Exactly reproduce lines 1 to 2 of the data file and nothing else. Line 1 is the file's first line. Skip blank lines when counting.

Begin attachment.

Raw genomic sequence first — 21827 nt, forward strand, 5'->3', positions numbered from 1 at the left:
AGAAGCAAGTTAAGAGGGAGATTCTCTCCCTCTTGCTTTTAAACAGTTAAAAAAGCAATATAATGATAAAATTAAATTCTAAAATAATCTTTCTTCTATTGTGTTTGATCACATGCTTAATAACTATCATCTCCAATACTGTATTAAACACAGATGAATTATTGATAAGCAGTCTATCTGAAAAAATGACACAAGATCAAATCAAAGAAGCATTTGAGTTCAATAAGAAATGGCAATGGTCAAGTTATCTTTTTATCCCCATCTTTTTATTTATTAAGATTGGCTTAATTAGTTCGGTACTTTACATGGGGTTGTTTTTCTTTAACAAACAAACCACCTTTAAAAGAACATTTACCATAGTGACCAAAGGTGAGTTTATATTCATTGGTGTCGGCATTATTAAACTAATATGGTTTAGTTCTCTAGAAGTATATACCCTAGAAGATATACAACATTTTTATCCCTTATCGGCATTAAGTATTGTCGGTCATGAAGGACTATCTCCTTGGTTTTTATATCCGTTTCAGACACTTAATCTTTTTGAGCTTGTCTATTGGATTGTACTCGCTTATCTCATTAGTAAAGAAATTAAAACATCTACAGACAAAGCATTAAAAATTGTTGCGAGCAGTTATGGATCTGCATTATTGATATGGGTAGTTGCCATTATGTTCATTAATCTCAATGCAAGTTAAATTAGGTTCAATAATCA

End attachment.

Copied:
Raw genomic sequence first — 21827 nt, forward strand, 5'->3', positions numbered from 1 at the left:
AGAAGCAAGTTAAGAGGGAGATTCTCTCCCTCTTGCTTTTAAACAGTTAAAAAAGCAATATAATGATAAAATTAAATTCTAAAATAATCTTTCTTCTATTGTGTTTGATCACATGCTTAATAACTATCATCTCCAATACTGTATTAAACACAGATGAATTATTGATAAGCAGTCTATCTGAAAAAATGACACAAGATCAAATCAAAGAAGCATTTGAGTTCAATAAGAAATGGCAATGGTCAAGTTATCTTTTTATCCCCATCTTTTTATTTATTAAGATTGGCTTAATTAGTTCGGTACTTTACATGGGGTTGTTTTTCTTTAACAAACAAACCACCTTTAAAAGAACATTTACCATAGTGACCAAAGGTGAGTTTATATTCATTGGTGTCGGCATTATTAAACTAATATGGTTTAGTTCTCTAGAAGTATATACCCTAGAAGATATACAACATTTTTATCCCTTATCGGCATTAAGTATTGTCGGTCATGAAGGACTATCTCCTTGGTTTTTATATCCGTTTCAGACACTTAATCTTTTTGAGCTTGTCTATTGGATTGTACTCGCTTATCTCATTAGTAAAGAAATTAAAACATCTACAGACAAAGCATTAAAAATTGTTGCGAGCAGTTATGGATCTGCATTATTGATATGGGTAGTTGCCATTATGTTCATTAATCTCAATGCAAGTTAAATTAGGTTCAATAATCA